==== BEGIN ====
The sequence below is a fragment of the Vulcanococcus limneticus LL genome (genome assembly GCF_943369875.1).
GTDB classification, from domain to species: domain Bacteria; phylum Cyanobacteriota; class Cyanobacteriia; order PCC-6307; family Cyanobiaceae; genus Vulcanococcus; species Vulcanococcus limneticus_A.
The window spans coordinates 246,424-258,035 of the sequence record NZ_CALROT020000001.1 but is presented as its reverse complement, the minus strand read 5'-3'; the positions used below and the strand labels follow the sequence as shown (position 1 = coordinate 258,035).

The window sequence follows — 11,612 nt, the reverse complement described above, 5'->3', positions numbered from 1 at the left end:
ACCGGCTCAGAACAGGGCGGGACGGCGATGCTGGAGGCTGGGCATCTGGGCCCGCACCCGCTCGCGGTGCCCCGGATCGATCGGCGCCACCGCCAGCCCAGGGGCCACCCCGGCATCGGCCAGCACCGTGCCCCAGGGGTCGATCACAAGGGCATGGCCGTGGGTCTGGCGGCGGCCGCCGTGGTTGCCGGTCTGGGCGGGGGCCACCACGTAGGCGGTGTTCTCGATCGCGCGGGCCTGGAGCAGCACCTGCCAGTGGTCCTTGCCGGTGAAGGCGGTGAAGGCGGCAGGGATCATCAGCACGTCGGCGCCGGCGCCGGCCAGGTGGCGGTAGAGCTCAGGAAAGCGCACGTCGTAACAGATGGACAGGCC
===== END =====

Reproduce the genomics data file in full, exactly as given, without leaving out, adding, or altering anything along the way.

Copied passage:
The sequence below is a fragment of the Vulcanococcus limneticus LL genome (genome assembly GCF_943369875.1).
GTDB classification, from domain to species: domain Bacteria; phylum Cyanobacteriota; class Cyanobacteriia; order PCC-6307; family Cyanobiaceae; genus Vulcanococcus; species Vulcanococcus limneticus_A.
The window spans coordinates 246,424-258,035 of the sequence record NZ_CALROT020000001.1 but is presented as its reverse complement, the minus strand read 5'-3'; the positions used below and the strand labels follow the sequence as shown (position 1 = coordinate 258,035).

The window sequence follows — 11,612 nt, the reverse complement described above, 5'->3', positions numbered from 1 at the left end:
ACCGGCTCAGAACAGGGCGGGACGGCGATGCTGGAGGCTGGGCATCTGGGCCCGCACCCGCTCGCGGTGCCCCGGATCGATCGGCGCCACCGCCAGCCCAGGGGCCACCCCGGCATCGGCCAGCACCGTGCCCCAGGGGTCGATCACAAGGGCATGGCCGTGGGTCTGGCGGCGGCCGCCGTGGTTGCCGGTCTGGGCGGGGGCCACCACGTAGGCGGTGTTCTCGATCGCGCGGGCCTGGAGCAGCACCTGCCAGTGGTCCTTGCCGGTGAAGGCGGTGAAGGCGGCAGGGATCATCAGCACGTCGGCGCCGGCGCCGGCCAGGTGGCGGTAGAGCTCAGGAAAGCGCACGTCGTAACAGATGGACAGGCC